In 2015, about 21 million people in the US didn't have access to safe drinking water, according to a study.
For people without access to clean water, the coronavirus pandemic forces a difficult choice: wash their hands but risk exposure to toxic chemicals, or face a higher risk of getting COVID-19.
In Detroit, over 9,000 households didn't have running water at the start of the pandemic.
Oscar Granaeos fears the water in his home in Newark, New Jersey, may be contaminated with lead and not safe to drink. He lives there with his four children.
Now amid the coronavirus pandemic, he faces a choice. Following the handwashing recommendations of doctors and public-health experts puts him in increased contact with water that may be contaminated. But avoiding it raises his risk of contracting an infection.
"I have a newborn, and even if I wash a cup, there's the possibility that something could stick to it, and that could affect them in the future," Granaeos told Business Insider.
A study published in Proceedings of the National Academy of Sciences found that in 2015 the water supply for about 21 million Americans — more than 6% — violated nationwide health standards, but the Centers for Disease Control and Prevention has said it's fine for people to wash their hands with lead-contaminated water.
"The fact that people don't have clean water to drink frustrates me tremendously, and the fact that you have to wash your hands through this health crisis is even more frustrating because they don't have the resources they need to take care of themselves," Anthony Díaz, the founder of the Newark Water Coalition, told Business Insider.
People of color and low-income residents are more likely to live in municipalities with water contaminants or in older housing that's prone to lead contamination, according to the US National Institute of Health. A Business Insider analysis found that as of June, the neighborhoods without access to clean water in Detroit were also the neighborhoods with high incidences of COVID-19. These areas are being hit by multiple public-health crises at the same time.
Data via the Detroit Health Department; graphic by Liz Kraker/Business Insider Weekly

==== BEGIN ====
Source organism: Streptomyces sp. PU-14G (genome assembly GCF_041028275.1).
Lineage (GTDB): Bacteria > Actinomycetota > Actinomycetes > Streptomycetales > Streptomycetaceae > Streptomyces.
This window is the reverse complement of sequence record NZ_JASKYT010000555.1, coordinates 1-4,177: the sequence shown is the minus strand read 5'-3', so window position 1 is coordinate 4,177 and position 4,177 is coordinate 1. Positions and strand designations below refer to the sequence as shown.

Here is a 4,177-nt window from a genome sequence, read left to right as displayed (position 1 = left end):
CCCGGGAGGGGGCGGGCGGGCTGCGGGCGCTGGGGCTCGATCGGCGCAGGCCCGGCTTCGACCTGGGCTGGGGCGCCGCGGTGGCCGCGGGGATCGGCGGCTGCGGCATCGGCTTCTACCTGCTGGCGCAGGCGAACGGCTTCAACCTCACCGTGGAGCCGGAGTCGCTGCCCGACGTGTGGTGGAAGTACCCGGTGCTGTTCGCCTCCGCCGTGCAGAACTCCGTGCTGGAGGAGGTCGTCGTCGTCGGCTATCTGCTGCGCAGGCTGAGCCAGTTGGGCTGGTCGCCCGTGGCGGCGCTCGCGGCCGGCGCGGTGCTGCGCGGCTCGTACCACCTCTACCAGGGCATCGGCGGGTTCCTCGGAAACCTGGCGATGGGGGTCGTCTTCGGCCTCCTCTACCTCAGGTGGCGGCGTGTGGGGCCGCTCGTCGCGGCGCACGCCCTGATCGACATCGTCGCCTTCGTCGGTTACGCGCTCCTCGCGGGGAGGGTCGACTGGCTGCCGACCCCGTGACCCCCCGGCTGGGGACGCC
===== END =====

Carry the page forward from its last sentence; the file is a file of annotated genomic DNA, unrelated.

9,000 Detroit households didn't have running water at the beginning of the pandemic
In January, the city of Detroit had shut off the water at 9,000 houses because of unpaid water bills. About 68% of those houses were abandoned or unoccupied as of April. Almost all of these households were in low-income neighborhoods.
On average, a water bill in Detroit costs $77 a month — that's almost $1,000 a year, but the median household income is about $26,000 a year.
"This is not people not wanting to pay their bills — these are Detroiters that are either disabled, unemployed, or the working poor that cannot meet the high, increasing costs of water in the city of Detroit," Cecily McClellan, the founder of We the People of Detroit, told Business Insider.
In March, Michigan Gov. Gretchen Whitmer announced that the state would turn back on the water for all homes at a flat rate of $25 a month during the outbreak.
"It shouldn't take a crisis of this magnitude, a virus, for people to recognize that everyone needs and should have affordable water," McClellan said.
So far, over 1,000 homes have had their water turned back on.
Erika Celeste for Business Insider Weekly
Other coronavirus restrictions have made it hard to buy and distribute bottled water
Thousands of families in Detroit and Newark rely on donations of bottled water.
In 2017, at least 10% of homes tested in Newark had water-lead levels at double the federal standard of 15 parts per billion. Díaz used to pass out hundreds of gallons of bottled water with a local church every week. But after the pandemic began, many retailers restricted people from buying more than two large water bottles to discourage them from hoarding in-demand supplies.
"Since COVID happened, it's been a lot harder to obtain these water bottles. We used to work with ShopRite, and we would purchase 150 to 200 gallons of water a week. But since there are restrictions now, you're only allowed to purchase two gallons at a time," he said.
In addition, he can't distribute the water from the church because of restrictions on gatherings of over 10 people. Now he does no-contact deliveries to peoples' homes.
Corey Sipkin for Business Insider Weekly
Kristi Pullen Fedinick, the director of science and data at the National Resources Defense Council, told Business Insider communities in Newark and Detroit have lost trust in local health authorities more broadly because of the ongoing water problems.
"You can't trust the water. How do you trust the public-health response to a pandemic?" Fedinick said.
On July 2, however, Newark reported a positive step: Its latest lead-testing results showed that for the first time in three years, the average lead levels in city water had fallen below 15 parts per billion.
"This is not our way of saying this is over," Newark Mayor Ras Baraka said during a press conference on July 2. "It's our opportunity to share good news in the spirit of all of the craziness that's been going on for a long time."
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